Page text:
"a fish, a barrel, and a smoking gun"
for 28 December 1998. Updated every WEEKDAY.
The New Vice Principle


[while you read this, rockstar and i are 30,000 feet above the earth, we're spending our new years at his family reunion in hawaii

Heidi Fleiss stepped out from

behind bars, recently, and found

out the condition that sent

her there had - kind of

predictably - gone unchanged:

The men in her halfway house all

wanted to get horizontal,

pronto. But the woman who once

shipped US$53,000 worth of

temporary girlfriends to Charlie

Sheen in 12 short months

turns out to have picked up a

new set of business ethics

during her two-year visit to

Club Fed; not only was the

'90s-style Mrs. Jenning not

selling, she asked to be

returned to prison in order to

escape a four-month stay in one

of the all-time great seller's

markets. She got her wish,

although she did squeeze in a

quick trip to a Beverly Hills

salon for a quick restyling

before reclaiming a cell at

LA's chic Metropolitan

Detention Center.


It has not been a good year for



There were even some questions,

in '98, about which vices were

still vices - or whether some of

them had ever been vices to

begin with. While a British

tabloid screamed about a scary

"gay mafia" purported to be

secretly running that nation's

government - and the religious

right worked its usual

hysterics back in the states,

warning that Florida was in for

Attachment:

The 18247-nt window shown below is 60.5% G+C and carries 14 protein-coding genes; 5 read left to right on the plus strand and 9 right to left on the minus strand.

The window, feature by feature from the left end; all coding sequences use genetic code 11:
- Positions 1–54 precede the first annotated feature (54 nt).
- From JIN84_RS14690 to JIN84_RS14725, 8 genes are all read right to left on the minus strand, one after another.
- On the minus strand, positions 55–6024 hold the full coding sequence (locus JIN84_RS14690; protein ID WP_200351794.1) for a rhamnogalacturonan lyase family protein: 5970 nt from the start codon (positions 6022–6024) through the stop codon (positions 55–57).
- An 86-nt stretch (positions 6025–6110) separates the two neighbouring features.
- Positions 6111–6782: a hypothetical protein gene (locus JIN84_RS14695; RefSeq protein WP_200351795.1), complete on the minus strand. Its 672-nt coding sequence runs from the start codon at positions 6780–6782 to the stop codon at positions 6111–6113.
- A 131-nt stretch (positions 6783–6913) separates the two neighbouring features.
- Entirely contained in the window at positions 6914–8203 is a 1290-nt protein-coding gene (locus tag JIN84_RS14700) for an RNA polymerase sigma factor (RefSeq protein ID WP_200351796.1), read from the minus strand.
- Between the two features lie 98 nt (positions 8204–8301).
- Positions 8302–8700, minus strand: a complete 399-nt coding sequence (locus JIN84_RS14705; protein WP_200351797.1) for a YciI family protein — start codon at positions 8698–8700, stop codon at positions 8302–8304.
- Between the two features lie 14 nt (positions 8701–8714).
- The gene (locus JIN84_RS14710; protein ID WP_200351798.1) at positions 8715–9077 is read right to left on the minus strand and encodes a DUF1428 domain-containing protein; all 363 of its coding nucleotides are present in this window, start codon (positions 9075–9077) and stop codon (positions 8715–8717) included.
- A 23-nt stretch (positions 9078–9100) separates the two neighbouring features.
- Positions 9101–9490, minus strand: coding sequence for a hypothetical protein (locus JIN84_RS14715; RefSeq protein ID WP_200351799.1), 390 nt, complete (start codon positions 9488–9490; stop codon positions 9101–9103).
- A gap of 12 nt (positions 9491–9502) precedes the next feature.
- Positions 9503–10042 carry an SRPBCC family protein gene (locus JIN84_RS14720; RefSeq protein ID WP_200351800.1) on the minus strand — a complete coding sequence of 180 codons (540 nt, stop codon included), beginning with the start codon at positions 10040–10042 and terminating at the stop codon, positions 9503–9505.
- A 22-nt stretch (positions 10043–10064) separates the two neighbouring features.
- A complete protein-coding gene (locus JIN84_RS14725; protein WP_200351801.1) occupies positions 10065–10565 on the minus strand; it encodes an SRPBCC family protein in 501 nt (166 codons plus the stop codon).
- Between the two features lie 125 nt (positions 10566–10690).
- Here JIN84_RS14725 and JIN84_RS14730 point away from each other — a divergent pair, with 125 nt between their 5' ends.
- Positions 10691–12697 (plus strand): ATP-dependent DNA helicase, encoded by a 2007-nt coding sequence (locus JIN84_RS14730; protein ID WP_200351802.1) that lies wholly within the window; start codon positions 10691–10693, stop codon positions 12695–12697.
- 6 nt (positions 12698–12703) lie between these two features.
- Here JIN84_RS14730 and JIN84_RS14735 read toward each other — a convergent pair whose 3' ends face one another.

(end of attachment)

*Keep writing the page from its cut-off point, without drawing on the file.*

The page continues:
terrorist bombings and

hurricanes after Orlando

sponsored a "gay days" festival

- the once-forbidden love took a

bolus of vanilla when one-term

Republican wonder Michael

Huffington came out to his old

friend David Brock. The formerly

vicious right-winger (a vice in

itself and tellingly left

behind) wrote up the really

less-than-exciting revelation

for Esquire. "I know now,"

Huffington dangerously revealed,

"that my sexuality is part of

who I am."


[most of his family lives there and spends the week cooking up a storm i intend to spend most of my time snokeling, eating , and kicking back ]

Things were equally mild over on

the dope front. And the year

started out with such promise,

too, as gubernatorial candidate

Gray Davis told Californians

that it was time to get serious

about the war on drugs. "We

really don't have a war on

drugs," the Democratic

lieutenant governor explained.

"All we have is an occasional

skirmish. When you go to war,

you voluntarily give up some

rights." Then Davis beat his

law-and-order Republican

opponent in the general

election, and his


public-schools proposal, having

served its purpose, disappeared

into the black hole where

campaign rhetoric goes when

politicians get down to the

business of governing. The dope

menace, for a few shining

moments the life of the party,

found itself back in the corner.


And the company in that corner

was pretty sad. Over the summer,

Pennsylvania cops busted a

cocaine distribution ring that

had purportedly been moving

major quantities of Jay

McInerney's muse from a

motorcycle gang called the

Pagans to their fellow ...

Amish. A state police sergeant

struggled to put things in

context for the news media:

"Bikes and buggies," he

explained. "It's a rather

strange combination."